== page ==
Question by Student 201127151 Professor, I have a question about $\Omega$. You said that ${\Omega}={x_{\xi}}{y_{\eta}} + y_{\xi}x_{\eta}$ and it means the area of a cell. I understood that $\Omega$ represents area because its dimension is $[m^2]$. But I don't understand that it is the area of a cell. Is it just the definition, or can we demonstrate it?
 03.17.17
Good question. I have pondered this as well when I first encountered the generalized coordinates.. The definition of $\Omega$ is simply ${x_{\xi}}{y_{\eta}} + y_{\xi}x_{\eta}$, not the cell area. But it is very close to the cell area thus. In the next assignment, I will ask you to compare the cell area with $\Omega$ and assess the differences. I'll give you 2 points bonus.
 Question by Student 201427142 Professor, I still cannot understand about $\Gamma$ in quastion by student #201527110 $$\Phi_1 = U \frac{\partial}{\partial\tau}\left(\Omega\Gamma\right) = U \frac{\partial}{\partial\tau}\left(\frac{\partial x}{\partial\xi}\frac{\partial y}{\partial\eta}\frac{\partial\tau}{\partial t}-\frac{\partial y}{\partial\xi}\frac{\partial x}{\partial\eta}\frac{\partial\tau}{\partial t} \right)$$ at here $$\frac{\partial}{\partial\tau}\left(\frac{\partial x}{\partial\xi}\frac{\partial y}{\partial\eta}\frac{\partial\tau}{\partial t}\right) = \left(\frac{\partial}{\partial\tau}\left(\frac{\partial x}{\partial\xi}\right)\right)\frac{\partial y}{\partial\eta}\frac{\partial\tau}{\partial t}+\frac{\partial x}{\partial\xi}\left(\frac{\partial}{\partial\tau}\left(\frac{\partial y}{\partial\eta}\right)\right)\frac{\partial\tau}{\partial t}+\frac{\partial x}{\partial\xi}\frac{\partial y}{\partial\eta}\left(\frac{\partial}{\partial\tau}\left(\frac{\partial\tau}{\partial t}\right)\right)$$ and I understand 1st and 2nd in right term. But I think that the 3rd term($\left(\frac{\partial}{\partial\tau}\left(\frac{\partial\tau}{\partial t}\right)\right)$) cannot be omitted. Because $\frac{\partial\tau}{\partial t}$ is still depending on $\tau$. How can we assume $\Gamma = 1$??
We can set $\Gamma$ to any value as long as it respects the dependency we originally specified. That is, $\Gamma=\partial\tau/\partial t$ should be such that $\tau=\tau(t)$. Thus, we can choose $\Gamma$ to be $1$ or $t$ or $t^2$ but not $x$ or $tx$, etc. Here, it is perfectly fine to choose $\Gamma=1$. One advantage of choosing $\Gamma=1$ is that $$\frac{\partial}{\partial\tau}\left(\frac{\partial\tau}{\partial t}\right) = \frac{\partial}{\partial\tau}\left(\Gamma\right) = \frac{\partial}{\partial\tau}\left(1\right) = 0$$ If $\Gamma$ would have been chosen as $t$ or $t^2$, then the latter wouldn't be 0, and this would lead to $\Phi_1\ne 0$, and this would prevent us to write the Euler equations in generalized coordinates in conservative form. I'll give you 2 points bonus boost.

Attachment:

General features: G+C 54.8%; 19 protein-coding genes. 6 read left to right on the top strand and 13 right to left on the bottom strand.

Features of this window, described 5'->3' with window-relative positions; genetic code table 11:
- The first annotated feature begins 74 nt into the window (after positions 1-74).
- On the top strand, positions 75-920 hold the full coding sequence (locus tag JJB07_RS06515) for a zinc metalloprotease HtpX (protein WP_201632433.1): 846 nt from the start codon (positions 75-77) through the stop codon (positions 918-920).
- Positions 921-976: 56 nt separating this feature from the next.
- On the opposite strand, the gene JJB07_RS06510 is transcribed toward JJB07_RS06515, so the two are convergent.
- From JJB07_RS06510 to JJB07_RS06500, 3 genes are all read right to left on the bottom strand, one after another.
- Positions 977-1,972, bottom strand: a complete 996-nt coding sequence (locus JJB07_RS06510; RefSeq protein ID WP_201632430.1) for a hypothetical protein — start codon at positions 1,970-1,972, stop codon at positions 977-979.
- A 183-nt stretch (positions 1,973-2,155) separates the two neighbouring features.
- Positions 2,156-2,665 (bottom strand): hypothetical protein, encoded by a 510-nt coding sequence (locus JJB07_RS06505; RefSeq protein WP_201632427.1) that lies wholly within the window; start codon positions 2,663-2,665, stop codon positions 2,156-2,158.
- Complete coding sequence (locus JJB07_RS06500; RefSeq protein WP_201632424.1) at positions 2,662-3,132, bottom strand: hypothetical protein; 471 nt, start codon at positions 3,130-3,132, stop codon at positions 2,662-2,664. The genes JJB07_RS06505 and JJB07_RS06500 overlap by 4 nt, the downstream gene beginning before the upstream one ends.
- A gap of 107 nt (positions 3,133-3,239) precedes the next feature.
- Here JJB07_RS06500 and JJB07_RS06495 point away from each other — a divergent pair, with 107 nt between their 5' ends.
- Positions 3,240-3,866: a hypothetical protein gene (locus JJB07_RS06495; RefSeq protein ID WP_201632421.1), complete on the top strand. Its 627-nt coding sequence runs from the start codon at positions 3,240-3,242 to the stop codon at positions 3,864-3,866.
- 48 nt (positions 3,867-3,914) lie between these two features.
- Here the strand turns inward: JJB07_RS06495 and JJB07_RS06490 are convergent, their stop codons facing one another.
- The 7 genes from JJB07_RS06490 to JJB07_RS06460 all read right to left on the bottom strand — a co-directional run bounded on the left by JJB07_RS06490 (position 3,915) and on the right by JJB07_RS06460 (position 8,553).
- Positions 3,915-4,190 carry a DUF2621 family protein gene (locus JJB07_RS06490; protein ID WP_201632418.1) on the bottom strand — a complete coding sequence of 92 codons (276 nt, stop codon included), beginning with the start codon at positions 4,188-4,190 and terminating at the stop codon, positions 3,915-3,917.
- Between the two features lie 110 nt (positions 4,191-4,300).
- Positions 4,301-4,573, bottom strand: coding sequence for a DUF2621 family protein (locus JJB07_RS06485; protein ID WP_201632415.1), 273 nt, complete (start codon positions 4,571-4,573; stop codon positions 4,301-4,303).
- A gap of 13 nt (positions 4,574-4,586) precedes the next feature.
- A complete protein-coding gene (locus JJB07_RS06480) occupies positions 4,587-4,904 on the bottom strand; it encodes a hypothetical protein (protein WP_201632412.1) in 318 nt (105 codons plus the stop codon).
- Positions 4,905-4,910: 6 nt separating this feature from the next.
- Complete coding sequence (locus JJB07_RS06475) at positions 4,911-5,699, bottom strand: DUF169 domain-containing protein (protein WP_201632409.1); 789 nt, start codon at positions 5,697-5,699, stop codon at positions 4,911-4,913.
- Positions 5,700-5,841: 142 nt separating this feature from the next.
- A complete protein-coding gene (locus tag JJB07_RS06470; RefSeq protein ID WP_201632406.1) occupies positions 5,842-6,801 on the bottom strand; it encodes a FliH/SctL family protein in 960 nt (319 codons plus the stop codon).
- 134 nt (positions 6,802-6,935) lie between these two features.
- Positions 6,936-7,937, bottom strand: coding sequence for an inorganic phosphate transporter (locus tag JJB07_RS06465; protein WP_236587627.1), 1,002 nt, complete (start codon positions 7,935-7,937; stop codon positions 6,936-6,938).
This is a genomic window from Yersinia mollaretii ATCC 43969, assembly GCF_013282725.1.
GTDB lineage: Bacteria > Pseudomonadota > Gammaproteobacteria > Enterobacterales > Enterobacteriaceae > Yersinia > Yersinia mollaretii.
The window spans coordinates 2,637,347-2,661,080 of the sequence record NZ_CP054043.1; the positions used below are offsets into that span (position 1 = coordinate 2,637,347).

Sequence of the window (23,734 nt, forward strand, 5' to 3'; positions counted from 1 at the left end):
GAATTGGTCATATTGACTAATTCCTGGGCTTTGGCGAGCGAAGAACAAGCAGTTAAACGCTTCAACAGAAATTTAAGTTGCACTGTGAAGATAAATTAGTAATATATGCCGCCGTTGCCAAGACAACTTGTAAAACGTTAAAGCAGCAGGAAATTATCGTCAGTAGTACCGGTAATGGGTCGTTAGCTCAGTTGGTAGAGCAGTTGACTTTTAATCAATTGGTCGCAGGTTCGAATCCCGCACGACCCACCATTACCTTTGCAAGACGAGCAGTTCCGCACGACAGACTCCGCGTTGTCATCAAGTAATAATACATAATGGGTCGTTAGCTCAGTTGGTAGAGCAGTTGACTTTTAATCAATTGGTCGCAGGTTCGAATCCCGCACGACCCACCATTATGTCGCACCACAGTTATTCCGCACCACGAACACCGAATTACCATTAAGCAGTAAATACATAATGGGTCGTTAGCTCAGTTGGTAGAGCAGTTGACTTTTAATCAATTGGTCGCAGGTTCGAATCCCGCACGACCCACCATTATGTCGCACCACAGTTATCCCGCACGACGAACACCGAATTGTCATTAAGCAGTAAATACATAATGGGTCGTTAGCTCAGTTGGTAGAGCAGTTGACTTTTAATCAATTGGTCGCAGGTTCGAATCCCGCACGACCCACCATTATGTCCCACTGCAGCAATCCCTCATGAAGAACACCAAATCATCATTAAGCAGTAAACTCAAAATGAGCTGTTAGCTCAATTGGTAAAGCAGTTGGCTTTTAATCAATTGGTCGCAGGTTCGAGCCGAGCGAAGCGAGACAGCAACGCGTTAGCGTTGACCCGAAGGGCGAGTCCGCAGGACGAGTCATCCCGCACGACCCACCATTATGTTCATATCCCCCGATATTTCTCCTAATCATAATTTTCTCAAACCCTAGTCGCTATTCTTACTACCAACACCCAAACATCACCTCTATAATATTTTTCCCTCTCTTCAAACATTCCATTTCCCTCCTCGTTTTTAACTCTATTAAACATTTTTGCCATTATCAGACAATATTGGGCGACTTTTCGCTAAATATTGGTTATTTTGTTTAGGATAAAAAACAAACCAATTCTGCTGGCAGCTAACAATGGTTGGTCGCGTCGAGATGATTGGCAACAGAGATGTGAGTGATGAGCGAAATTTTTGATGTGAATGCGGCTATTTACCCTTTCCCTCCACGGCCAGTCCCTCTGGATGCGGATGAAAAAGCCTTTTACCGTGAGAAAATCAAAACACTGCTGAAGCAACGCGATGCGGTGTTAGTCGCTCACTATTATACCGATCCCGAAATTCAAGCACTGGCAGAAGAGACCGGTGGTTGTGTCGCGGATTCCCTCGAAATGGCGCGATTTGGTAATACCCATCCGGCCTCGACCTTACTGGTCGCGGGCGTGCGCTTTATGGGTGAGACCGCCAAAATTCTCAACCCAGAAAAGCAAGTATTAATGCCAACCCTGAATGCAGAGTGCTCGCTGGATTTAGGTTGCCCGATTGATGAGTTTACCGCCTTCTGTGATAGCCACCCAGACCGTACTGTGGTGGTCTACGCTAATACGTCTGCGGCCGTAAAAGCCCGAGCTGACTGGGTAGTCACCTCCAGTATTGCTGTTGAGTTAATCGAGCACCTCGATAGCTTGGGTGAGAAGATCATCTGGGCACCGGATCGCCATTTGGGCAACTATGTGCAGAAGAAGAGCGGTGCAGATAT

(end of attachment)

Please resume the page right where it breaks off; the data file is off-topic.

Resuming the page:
Question by Student 201427564
Professor, When I try to open warp file through 'Pluma', this error occured. How should I do?
 03.26.17
Warp is a binary file (executable), so it can not be opened in pluma. With pluma you can open text files like .wrp or .txt or .c etc. Please don't do assignment #4 now: the tgz package is not complete yet. I'll explain what to do in assignment 4 tomorrow.
 Question by Student 201427564 Professor, I wonder about difference between 'EE' and 'NO'. 'E' makes mesh equally space and 'NO' also. Can we adjust distance with 'E' like below? Block(is,js,ie,je, EE,0.5,2,2, NO); Also, is it right that 'NO' only makes mesh equally 1? (like default) I know this is very basic question but I want to know clearly. Thank you.
 03.27.17
Hmm, I am not sure what your first question is.. As for the second, 'NO' does not make the mesh equally 1, it simply needs to be used when the block is 1D (when there are no segments along a certain dimension). I'll give you 1 point bonus boost.
Question by Student 201427102
for middle block, you use "BLOCK(    ,GG,   );"
for middle block, you use "JOINT(    ,GG,   );"
However, this case, for middle block, you use "JOINT(   ,EE,   );" Why I shoud use 'EE' rather than 'GG'??
First, the command is Join(), not Joint(), and is case sensitive. So, if you use JOIN or join it will not work: it has to be spelled Join. For the third mesh, you can not use Join(is,js,ie,je,j,GG..) because the GG segment grabs the spacing from the mesh along the j coordinate. So in this case, he will set the first grid spacing (between j=js and j=js+1) to the distance between the point (i,js-1) and the point (i,js). However, there is no point (i,js-1) because it is outside of the domain. Good question: 2 points bonus boost.
 Question by Student 201227147 Professor, I have a question about the today's class. During the class, to set $js1$ which is the midpoint of $js$ and $je$, you wrote as follow: $$js1 = round(0.5*(je-js));$$ but if I set $js = 40$ and $je = 100$, $js1$ becomes 30 which is not located between $js$ and $je$. Similarly, you wrote $is_1$ as follow: $$is1 = round(((ie-is)-0.7*(ie-is))/2);$$ but if I set $is = 40$ and $ie = 100$, $is1$ becomes 9 which is also not located between $is$ and $ie$. Could you tell me what I'm thinking wrong?
 03.28.17
You are not wrong.. Rather, I forgot to include some term. It should have been written: $$\rm js1=round(0.5 * (je-js))+js;$$ and $$\rm is1=round(0.3*(ie-is)/2)+is;$$ Good observation: 2 points bonus boost.
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